I am asked to find the minimum and maximum value to the function $f(x,y) = \frac{y}{x^2+y^2+4}$ on the the circle $x^2 + y^2 ≤ 4$. When I try to use Lagrange multiplier I get some very nasty equations.

Do you mean $x^2 + y^2 = 4$? If you actually mean the whole circle, then see [this question](https://math.stackexchange.com/questions/49473/lagrangemultiplierswithinequalityconstraints). – Robert DB May 05 '18 at 18:52

1I mean the whole circle. I am not forced to use Lagrange multiplier, so I am curious to how one should go about solving this. – StudentMaths May 05 '18 at 18:55

1Lagrange multiplier method is for $\text{equalities}$ only. Keep that in mind. – callculus42 May 05 '18 at 18:56

I guess you can use Lagrange multipliers (KarushKuhnTucker theorem). But you could alternatively first look for boundary extrema and then for interior extrema. On the boundary you have $x^2+y^2=4$, that is, you need to maximize/minimize $y/8$ on the circle. In the interior you don't need a Lagrange multiplier. – Gerhard S. May 05 '18 at 18:58
3 Answers
You know that $f$ is continuous everywhere, so it will have extrema on the (compact) disk. You can check the interior for critical points $(\nabla f = 0)$, and then (if necessary) the boundary with Lagrange multipliers.
The equation $\nabla f = 0$ has solutions $(x, y) = (0, \pm 2)$. Extrema have to occur at critical points. Where are these points located in relation to the circle?
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These points satisfies x^2+y^2 ≤ 4 which means that they are on the boundary of the disk? So there are no max/min on the interior? – StudentMaths May 05 '18 at 19:36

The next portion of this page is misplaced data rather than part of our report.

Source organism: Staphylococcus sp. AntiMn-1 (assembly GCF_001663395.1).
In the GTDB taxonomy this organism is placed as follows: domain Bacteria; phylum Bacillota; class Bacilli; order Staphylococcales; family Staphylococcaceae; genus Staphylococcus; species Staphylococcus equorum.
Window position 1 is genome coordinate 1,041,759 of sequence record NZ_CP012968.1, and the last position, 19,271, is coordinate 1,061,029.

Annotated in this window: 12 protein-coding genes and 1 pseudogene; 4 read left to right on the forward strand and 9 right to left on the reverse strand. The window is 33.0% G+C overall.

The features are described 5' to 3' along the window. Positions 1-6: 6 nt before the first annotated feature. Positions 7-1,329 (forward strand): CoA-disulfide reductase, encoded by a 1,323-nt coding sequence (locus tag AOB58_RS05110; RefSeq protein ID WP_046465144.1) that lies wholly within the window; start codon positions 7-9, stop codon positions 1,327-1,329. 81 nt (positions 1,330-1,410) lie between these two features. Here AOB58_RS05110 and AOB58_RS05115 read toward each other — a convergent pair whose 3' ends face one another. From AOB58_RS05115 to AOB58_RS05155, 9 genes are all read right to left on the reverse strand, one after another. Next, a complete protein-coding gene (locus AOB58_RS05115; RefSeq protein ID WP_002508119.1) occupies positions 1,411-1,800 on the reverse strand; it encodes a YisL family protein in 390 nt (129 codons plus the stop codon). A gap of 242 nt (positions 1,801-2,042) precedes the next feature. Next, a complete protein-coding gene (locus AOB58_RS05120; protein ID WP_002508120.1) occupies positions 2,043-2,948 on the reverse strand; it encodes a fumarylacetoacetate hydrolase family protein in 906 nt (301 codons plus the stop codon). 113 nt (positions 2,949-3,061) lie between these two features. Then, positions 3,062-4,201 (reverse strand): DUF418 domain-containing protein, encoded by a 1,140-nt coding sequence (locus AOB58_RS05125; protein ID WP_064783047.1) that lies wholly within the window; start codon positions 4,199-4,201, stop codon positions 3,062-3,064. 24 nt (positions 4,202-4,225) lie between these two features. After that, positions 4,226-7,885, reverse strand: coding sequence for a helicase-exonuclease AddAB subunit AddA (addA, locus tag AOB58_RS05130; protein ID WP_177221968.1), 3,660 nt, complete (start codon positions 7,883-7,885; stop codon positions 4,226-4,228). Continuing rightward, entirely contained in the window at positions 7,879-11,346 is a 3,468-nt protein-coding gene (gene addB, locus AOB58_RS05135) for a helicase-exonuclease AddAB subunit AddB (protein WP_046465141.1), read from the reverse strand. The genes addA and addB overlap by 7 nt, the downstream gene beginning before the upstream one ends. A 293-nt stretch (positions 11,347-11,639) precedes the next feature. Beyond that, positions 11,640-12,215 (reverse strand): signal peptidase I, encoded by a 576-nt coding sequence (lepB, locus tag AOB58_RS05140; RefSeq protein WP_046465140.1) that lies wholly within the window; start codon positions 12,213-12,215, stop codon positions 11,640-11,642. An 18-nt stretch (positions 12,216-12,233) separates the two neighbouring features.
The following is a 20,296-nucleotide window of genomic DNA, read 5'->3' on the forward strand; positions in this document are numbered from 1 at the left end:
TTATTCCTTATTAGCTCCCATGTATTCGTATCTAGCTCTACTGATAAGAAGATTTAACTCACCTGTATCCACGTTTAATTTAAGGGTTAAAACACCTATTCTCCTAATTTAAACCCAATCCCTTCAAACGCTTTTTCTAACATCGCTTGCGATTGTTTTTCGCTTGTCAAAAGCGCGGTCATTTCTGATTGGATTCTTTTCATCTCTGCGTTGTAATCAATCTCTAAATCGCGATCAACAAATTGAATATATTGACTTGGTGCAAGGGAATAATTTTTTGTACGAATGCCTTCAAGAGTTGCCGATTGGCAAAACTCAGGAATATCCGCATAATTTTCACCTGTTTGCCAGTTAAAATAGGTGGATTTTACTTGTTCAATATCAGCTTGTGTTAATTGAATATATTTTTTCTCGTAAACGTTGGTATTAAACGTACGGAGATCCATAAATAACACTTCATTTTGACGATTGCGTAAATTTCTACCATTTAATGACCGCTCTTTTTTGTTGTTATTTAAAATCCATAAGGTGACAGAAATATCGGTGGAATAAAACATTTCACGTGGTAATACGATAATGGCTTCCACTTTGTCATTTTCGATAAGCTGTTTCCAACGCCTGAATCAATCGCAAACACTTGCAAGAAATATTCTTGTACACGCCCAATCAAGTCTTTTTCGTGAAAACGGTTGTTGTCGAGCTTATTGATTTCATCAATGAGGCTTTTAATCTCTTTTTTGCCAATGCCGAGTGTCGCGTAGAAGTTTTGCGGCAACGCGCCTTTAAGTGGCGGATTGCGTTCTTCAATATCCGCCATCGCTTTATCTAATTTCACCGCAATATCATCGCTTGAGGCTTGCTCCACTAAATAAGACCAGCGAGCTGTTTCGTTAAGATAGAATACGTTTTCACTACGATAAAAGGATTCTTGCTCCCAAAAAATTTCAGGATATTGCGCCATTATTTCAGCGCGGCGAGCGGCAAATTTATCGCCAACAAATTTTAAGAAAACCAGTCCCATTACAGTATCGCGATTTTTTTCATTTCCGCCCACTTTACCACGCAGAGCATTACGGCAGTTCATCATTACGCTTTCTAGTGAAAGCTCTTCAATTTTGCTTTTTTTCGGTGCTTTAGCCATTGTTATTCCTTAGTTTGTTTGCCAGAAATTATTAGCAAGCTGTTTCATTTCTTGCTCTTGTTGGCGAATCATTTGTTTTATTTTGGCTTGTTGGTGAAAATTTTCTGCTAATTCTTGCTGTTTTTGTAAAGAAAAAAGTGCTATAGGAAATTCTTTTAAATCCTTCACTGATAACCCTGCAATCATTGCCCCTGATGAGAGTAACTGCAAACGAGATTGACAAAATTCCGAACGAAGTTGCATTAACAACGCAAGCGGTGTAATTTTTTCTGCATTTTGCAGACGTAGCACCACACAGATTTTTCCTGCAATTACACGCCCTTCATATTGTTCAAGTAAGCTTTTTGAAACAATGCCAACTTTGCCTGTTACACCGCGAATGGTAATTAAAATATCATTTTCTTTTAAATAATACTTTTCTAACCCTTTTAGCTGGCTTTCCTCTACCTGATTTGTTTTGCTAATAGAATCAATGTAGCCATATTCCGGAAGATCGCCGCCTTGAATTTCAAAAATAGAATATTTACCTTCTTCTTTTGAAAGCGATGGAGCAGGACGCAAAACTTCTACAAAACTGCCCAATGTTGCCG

Right, so Lagrange multipliers are unnecessary. The function takes on its extrema on the circle already. (Or rather, that's where the extrema _could_ happen. The other answers show that this is in fact where they happen.) – Robert DB May 05 '18 at 19:59
To begin with, you determine the points at wich the gradient of $f$ is $0$; these are $(0,\pm2)$. The hessian at $(0,2)$ is negativedefinite, and the hessian at $(0,2)$ is positivedefinite.
At the boundary of the disk, $f(x,y)=\frac y8$. So, the minimum there is $\frac12$ and the maximum is $\frac12$.
Since $f(0,2)=\frac14$ and $f(0,2)=\frac14$, the maximum of $f$ is $\frac12$ and the minimum is $\frac12$.
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@StudentMaths Right you are! I've edited my answer. I hope that everything is correct now. – José Carlos Santos May 05 '18 at 19:58
Change variables to
$$ x = \rho \cos\theta\\ y = \rho \sin \theta $$
and then
$$ L(\rho,\theta,\epsilon) = \frac{\rho\sin\theta}{\rho^2+4}+\lambda( 2\rho\epsilon^2) $$
Here $\epsilon$ is a slach variable to avoid the inequality.
The solutions are
$$ \rho = 0 \rightarrow x = y = 0\\ \rho = 2, \theta = \pm \pi/2 $$
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